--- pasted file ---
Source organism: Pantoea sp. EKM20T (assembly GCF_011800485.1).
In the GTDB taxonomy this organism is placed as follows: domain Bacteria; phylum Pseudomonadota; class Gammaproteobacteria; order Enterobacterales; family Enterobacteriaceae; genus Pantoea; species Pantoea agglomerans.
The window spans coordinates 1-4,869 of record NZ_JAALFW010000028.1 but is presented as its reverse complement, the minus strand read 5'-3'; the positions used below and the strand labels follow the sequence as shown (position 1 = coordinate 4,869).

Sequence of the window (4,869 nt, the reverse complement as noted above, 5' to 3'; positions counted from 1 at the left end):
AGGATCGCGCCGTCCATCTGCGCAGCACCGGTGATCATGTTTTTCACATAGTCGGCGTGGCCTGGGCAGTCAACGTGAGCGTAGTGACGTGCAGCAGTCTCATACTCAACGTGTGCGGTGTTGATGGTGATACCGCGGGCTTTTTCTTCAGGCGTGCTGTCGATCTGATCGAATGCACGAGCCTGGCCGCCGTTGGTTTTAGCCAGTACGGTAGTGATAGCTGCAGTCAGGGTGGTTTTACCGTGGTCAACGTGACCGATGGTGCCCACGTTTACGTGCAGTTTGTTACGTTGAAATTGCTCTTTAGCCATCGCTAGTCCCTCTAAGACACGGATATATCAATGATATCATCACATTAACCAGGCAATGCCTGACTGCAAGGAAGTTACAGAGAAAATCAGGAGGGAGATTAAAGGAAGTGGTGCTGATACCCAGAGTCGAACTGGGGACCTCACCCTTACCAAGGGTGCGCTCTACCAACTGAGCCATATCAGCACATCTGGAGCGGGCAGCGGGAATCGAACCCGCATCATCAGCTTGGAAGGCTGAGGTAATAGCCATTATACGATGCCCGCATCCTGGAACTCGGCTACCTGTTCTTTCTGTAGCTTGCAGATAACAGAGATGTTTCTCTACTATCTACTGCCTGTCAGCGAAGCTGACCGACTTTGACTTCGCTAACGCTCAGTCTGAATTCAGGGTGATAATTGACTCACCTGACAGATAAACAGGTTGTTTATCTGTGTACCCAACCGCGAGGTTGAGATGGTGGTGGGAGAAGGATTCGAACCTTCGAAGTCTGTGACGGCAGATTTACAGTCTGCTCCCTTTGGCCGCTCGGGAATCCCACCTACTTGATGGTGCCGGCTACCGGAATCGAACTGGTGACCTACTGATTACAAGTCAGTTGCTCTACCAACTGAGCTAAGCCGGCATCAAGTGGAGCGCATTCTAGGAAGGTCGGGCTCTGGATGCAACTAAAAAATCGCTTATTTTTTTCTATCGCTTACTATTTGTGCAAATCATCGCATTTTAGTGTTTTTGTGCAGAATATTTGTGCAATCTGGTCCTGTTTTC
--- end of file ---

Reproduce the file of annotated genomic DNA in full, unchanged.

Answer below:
Source organism: Pantoea sp. EKM20T (assembly GCF_011800485.1).
In the GTDB taxonomy this organism is placed as follows: domain Bacteria; phylum Pseudomonadota; class Gammaproteobacteria; order Enterobacterales; family Enterobacteriaceae; genus Pantoea; species Pantoea agglomerans.
The window spans coordinates 1-4,869 of record NZ_JAALFW010000028.1 but is presented as its reverse complement, the minus strand read 5'-3'; the positions used below and the strand labels follow the sequence as shown (position 1 = coordinate 4,869).

Sequence of the window (4,869 nt, the reverse complement as noted above, 5' to 3'; positions counted from 1 at the left end):
AGGATCGCGCCGTCCATCTGCGCAGCACCGGTGATCATGTTTTTCACATAGTCGGCGTGGCCTGGGCAGTCAACGTGAGCGTAGTGACGTGCAGCAGTCTCATACTCAACGTGTGCGGTGTTGATGGTGATACCGCGGGCTTTTTCTTCAGGCGTGCTGTCGATCTGATCGAATGCACGAGCCTGGCCGCCGTTGGTTTTAGCCAGTACGGTAGTGATAGCTGCAGTCAGGGTGGTTTTACCGTGGTCAACGTGACCGATGGTGCCCACGTTTACGTGCAGTTTGTTACGTTGAAATTGCTCTTTAGCCATCGCTAGTCCCTCTAAGACACGGATATATCAATGATATCATCACATTAACCAGGCAATGCCTGACTGCAAGGAAGTTACAGAGAAAATCAGGAGGGAGATTAAAGGAAGTGGTGCTGATACCCAGAGTCGAACTGGGGACCTCACCCTTACCAAGGGTGCGCTCTACCAACTGAGCCATATCAGCACATCTGGAGCGGGCAGCGGGAATCGAACCCGCATCATCAGCTTGGAAGGCTGAGGTAATAGCCATTATACGATGCCCGCATCCTGGAACTCGGCTACCTGTTCTTTCTGTAGCTTGCAGATAACAGAGATGTTTCTCTACTATCTACTGCCTGTCAGCGAAGCTGACCGACTTTGACTTCGCTAACGCTCAGTCTGAATTCAGGGTGATAATTGACTCACCTGACAGATAAACAGGTTGTTTATCTGTGTACCCAACCGCGAGGTTGAGATGGTGGTGGGAGAAGGATTCGAACCTTCGAAGTCTGTGACGGCAGATTTACAGTCTGCTCCCTTTGGCCGCTCGGGAATCCCACCTACTTGATGGTGCCGGCTACCGGAATCGAACTGGTGACCTACTGATTACAAGTCAGTTGCTCTACCAACTGAGCTAAGCCGGCATCAAGTGGAGCGCATTCTAGGAAGGTCGGGCTCTGGATGCAACTAAAAAATCGCTTATTTTTTTCTATCGCTTACTATTTGTGCAAATCATCGCATTTTAGTGTTTTTGTGCAGAATATTTGTGCAATCTGGTCCTGTTTTC